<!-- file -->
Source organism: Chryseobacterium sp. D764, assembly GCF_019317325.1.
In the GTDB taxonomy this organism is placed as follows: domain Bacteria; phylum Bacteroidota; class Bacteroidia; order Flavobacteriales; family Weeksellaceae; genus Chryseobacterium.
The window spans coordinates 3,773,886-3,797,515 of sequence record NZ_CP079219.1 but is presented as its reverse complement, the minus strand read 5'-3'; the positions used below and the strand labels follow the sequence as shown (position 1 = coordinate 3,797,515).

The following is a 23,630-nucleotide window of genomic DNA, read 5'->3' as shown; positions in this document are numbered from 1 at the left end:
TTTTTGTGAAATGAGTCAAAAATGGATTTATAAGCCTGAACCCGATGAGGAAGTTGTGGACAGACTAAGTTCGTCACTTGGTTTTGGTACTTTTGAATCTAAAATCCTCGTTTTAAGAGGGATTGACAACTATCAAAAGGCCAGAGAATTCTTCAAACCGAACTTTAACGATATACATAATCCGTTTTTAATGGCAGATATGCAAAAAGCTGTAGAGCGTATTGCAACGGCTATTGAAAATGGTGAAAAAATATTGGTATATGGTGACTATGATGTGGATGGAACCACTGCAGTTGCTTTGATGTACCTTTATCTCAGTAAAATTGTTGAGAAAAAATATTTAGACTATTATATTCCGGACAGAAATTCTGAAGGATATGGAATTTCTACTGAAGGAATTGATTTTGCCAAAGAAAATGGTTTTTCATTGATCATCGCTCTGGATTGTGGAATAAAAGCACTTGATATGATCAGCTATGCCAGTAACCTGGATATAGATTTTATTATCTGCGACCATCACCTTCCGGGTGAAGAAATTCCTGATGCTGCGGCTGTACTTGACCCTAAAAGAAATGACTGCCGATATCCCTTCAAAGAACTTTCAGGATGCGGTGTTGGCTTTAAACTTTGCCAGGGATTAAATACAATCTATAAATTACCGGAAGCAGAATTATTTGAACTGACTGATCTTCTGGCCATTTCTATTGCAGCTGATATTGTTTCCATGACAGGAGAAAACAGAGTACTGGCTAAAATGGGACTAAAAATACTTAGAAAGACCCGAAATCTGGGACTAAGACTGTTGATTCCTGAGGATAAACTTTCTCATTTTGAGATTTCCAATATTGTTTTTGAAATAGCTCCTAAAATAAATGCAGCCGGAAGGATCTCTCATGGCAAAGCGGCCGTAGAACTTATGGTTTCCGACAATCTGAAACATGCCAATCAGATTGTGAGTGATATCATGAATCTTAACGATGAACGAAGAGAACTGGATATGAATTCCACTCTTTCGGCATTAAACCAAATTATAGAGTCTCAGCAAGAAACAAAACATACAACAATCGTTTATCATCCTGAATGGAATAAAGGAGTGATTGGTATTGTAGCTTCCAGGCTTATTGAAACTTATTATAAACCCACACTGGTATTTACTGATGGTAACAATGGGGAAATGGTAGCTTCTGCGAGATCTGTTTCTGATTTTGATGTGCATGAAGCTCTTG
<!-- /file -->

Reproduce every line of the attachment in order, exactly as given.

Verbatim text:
Source organism: Chryseobacterium sp. D764, assembly GCF_019317325.1.
In the GTDB taxonomy this organism is placed as follows: domain Bacteria; phylum Bacteroidota; class Bacteroidia; order Flavobacteriales; family Weeksellaceae; genus Chryseobacterium.
The window spans coordinates 3,773,886-3,797,515 of sequence record NZ_CP079219.1 but is presented as its reverse complement, the minus strand read 5'-3'; the positions used below and the strand labels follow the sequence as shown (position 1 = coordinate 3,797,515).

The following is a 23,630-nucleotide window of genomic DNA, read 5'->3' as shown; positions in this document are numbered from 1 at the left end:
TTTTTGTGAAATGAGTCAAAAATGGATTTATAAGCCTGAACCCGATGAGGAAGTTGTGGACAGACTAAGTTCGTCACTTGGTTTTGGTACTTTTGAATCTAAAATCCTCGTTTTAAGAGGGATTGACAACTATCAAAAGGCCAGAGAATTCTTCAAACCGAACTTTAACGATATACATAATCCGTTTTTAATGGCAGATATGCAAAAAGCTGTAGAGCGTATTGCAACGGCTATTGAAAATGGTGAAAAAATATTGGTATATGGTGACTATGATGTGGATGGAACCACTGCAGTTGCTTTGATGTACCTTTATCTCAGTAAAATTGTTGAGAAAAAATATTTAGACTATTATATTCCGGACAGAAATTCTGAAGGATATGGAATTTCTACTGAAGGAATTGATTTTGCCAAAGAAAATGGTTTTTCATTGATCATCGCTCTGGATTGTGGAATAAAAGCACTTGATATGATCAGCTATGCCAGTAACCTGGATATAGATTTTATTATCTGCGACCATCACCTTCCGGGTGAAGAAATTCCTGATGCTGCGGCTGTACTTGACCCTAAAAGAAATGACTGCCGATATCCCTTCAAAGAACTTTCAGGATGCGGTGTTGGCTTTAAACTTTGCCAGGGATTAAATACAATCTATAAATTACCGGAAGCAGAATTATTTGAACTGACTGATCTTCTGGCCATTTCTATTGCAGCTGATATTGTTTCCATGACAGGAGAAAACAGAGTACTGGCTAAAATGGGACTAAAAATACTTAGAAAGACCCGAAATCTGGGACTAAGACTGTTGATTCCTGAGGATAAACTTTCTCATTTTGAGATTTCCAATATTGTTTTTGAAATAGCTCCTAAAATAAATGCAGCCGGAAGGATCTCTCATGGCAAAGCGGCCGTAGAACTTATGGTTTCCGACAATCTGAAACATGCCAATCAGATTGTGAGTGATATCATGAATCTTAACGATGAACGAAGAGAACTGGATATGAATTCCACTCTTTCGGCATTAAACCAAATTATAGAGTCTCAGCAAGAAACAAAACATACAACAATCGTTTATCATCCTGAATGGAATAAAGGAGTGATTGGTATTGTAGCTTCCAGGCTTATTGAAACTTATTATAAACCCACACTGGTATTTACTGATGGTAACAATGGGGAAATGGTAGCTTCTGCGAGATCTGTTTCTGATTTTGATGTGCATGAAGCTCTTG